Hoping to expand Glendale’s creek protections
October 12, 2009 § Leave a comment
Is this a creek? If you had a stream protection ordinance in your city, should this stream be covered by it? Lee Scott, a Glendale resident, alerted Creekfreak to the fact that, while the city of Glendale admirably has a stream protection ordinance it only covers blueline streams. So his neighborhood stream has been at risk of development.
When I drove by there last week, a deer bounded out of the creek. The creek zone was cool and moist, with sycamores, poison oak, and some reedy plants – due to the poison oak I didn’t try to get too close to take a better photo. But it was clearly a nice intermittent-looking stream surrounded by live oaks. Upstream, a road culvert caused ponding of the stream’s flows, creating a small wetland environment. Looking downstream from above, the stream cut a deep ravine, one that I’d want help getting in and out of.
Protecting this steep, southern California stream only helps environmental quality – it protects water quality and habitat, and improves the quality of life of the people who live around it. Too often we rely on the USGS or the Army Corps to tell us what a stream is – when we can clearly see for ourselves whether water has formed a stream channel, if there’s a clear direction of flow, and habitat specifically adapted to a creek environment.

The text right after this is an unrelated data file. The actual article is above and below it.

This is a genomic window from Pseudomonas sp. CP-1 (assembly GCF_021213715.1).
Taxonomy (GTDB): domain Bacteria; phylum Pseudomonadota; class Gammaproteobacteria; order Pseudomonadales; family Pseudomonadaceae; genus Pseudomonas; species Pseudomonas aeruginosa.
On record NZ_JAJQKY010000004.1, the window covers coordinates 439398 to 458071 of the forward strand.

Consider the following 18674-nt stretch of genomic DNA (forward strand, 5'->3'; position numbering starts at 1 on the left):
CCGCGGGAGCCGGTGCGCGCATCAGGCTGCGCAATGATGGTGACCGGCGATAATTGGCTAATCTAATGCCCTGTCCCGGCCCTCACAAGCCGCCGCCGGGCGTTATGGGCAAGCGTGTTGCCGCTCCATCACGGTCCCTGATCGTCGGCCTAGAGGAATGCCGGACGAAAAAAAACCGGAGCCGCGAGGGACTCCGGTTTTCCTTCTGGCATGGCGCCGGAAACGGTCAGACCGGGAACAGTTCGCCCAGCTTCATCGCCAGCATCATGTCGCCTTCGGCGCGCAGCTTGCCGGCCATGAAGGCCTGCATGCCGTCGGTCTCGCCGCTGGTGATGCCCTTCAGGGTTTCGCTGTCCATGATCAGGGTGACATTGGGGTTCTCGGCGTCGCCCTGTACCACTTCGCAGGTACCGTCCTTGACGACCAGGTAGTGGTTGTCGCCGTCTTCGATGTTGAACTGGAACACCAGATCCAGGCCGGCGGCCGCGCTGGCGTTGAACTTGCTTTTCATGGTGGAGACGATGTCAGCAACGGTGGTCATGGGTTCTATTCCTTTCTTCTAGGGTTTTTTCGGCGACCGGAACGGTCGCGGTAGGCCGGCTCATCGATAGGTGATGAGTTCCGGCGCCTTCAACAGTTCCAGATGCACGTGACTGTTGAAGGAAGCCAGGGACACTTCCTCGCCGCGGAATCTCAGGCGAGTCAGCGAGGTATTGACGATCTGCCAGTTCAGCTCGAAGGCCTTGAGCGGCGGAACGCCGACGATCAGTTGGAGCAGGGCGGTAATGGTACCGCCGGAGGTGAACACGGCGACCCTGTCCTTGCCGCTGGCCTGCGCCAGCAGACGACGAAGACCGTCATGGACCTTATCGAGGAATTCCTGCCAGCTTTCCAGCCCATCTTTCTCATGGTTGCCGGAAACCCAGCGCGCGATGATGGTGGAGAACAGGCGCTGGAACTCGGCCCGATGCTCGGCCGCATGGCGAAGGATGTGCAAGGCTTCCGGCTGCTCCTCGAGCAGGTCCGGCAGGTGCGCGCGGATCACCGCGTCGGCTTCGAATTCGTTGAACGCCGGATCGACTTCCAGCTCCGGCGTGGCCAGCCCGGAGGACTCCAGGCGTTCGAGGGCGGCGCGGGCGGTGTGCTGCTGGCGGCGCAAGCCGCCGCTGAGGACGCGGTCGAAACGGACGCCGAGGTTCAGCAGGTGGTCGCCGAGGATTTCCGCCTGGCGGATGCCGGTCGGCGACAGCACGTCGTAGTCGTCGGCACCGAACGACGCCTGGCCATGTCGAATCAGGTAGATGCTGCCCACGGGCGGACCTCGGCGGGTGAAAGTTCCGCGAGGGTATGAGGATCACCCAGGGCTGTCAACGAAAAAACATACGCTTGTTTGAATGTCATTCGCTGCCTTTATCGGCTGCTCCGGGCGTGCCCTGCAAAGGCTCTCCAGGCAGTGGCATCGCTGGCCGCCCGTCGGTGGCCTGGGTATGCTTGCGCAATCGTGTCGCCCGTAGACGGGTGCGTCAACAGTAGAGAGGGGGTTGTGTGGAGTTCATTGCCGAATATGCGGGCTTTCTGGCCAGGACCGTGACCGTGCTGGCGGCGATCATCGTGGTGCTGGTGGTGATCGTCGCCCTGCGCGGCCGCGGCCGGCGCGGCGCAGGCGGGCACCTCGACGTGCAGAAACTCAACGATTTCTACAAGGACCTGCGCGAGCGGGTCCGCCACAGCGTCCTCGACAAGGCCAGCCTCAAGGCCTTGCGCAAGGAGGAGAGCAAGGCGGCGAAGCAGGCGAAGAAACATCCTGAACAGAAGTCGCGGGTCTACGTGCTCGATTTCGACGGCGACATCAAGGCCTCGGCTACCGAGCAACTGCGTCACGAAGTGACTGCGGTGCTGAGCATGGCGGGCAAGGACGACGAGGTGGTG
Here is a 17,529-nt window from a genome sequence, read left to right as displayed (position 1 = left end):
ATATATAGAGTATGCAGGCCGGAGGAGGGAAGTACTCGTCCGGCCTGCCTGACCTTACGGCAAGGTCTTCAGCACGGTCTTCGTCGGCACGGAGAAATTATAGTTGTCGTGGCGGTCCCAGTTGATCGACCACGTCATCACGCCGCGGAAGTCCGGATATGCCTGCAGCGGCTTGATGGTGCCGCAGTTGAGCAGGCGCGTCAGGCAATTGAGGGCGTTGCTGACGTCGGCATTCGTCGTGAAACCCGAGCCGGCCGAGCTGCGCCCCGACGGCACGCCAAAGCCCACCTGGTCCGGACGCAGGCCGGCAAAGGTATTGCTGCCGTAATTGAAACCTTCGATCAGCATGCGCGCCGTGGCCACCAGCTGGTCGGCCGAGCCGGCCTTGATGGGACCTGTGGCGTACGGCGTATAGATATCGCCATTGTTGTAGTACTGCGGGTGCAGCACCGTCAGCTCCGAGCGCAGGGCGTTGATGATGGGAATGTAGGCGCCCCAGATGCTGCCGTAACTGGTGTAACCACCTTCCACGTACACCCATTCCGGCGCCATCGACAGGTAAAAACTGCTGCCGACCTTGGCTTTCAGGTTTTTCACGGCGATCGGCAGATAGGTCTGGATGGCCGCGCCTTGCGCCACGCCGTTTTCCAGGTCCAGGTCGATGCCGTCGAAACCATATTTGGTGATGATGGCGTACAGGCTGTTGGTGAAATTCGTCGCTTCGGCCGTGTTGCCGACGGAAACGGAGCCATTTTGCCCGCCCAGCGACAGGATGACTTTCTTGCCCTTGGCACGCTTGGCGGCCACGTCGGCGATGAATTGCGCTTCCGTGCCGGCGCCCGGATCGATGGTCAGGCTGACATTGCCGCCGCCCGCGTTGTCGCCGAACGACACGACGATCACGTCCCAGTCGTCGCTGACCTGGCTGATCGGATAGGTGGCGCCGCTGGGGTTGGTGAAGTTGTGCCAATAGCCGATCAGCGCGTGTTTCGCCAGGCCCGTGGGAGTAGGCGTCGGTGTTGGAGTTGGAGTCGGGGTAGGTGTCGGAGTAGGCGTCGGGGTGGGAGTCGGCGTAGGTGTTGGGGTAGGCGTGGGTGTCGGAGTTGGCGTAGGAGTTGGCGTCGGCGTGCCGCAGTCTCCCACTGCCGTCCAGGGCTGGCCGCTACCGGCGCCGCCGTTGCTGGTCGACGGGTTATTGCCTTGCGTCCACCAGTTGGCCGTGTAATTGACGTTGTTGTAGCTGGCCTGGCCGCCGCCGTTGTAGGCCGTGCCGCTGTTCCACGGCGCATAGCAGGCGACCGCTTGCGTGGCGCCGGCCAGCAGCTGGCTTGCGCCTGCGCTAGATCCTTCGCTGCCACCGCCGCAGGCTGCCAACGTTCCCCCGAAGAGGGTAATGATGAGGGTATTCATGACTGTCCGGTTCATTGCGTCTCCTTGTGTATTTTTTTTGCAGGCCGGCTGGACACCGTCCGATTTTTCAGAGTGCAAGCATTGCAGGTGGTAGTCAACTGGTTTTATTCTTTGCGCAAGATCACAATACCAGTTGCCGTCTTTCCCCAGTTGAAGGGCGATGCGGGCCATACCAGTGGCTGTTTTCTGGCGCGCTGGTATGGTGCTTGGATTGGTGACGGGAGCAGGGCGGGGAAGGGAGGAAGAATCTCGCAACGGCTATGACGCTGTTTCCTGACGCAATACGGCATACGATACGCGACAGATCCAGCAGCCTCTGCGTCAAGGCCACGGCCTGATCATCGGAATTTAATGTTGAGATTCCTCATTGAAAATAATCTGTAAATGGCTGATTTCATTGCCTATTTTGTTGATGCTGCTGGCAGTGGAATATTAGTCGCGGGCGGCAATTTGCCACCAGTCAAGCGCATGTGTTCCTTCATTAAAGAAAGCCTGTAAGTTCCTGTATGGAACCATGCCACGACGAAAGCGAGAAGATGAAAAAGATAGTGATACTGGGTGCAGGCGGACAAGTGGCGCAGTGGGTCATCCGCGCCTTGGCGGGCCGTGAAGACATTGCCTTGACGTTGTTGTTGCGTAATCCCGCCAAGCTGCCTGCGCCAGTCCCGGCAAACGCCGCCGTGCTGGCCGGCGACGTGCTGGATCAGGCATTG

Mr. Scott will put the issue on the table in a 3-minute public comment during the first “Oral Communications” period of the City Council meeting on Tuesday, October 13. If you are in the community, show your support with a 3-minute testament to what some of these unmapped streams mean to you. The meeting starts at 6pm, not sure exactly when the first public comment period will be – but don’t be shy, fill out that speaker card and speak from your heart.
And since the issue of creek protection comes up – a lot – here’s a new page with some info to hopefully reduce the frustrating search for what-to-do when a creek in your neighborhood is at risk: Mini-primer on how to save your creek.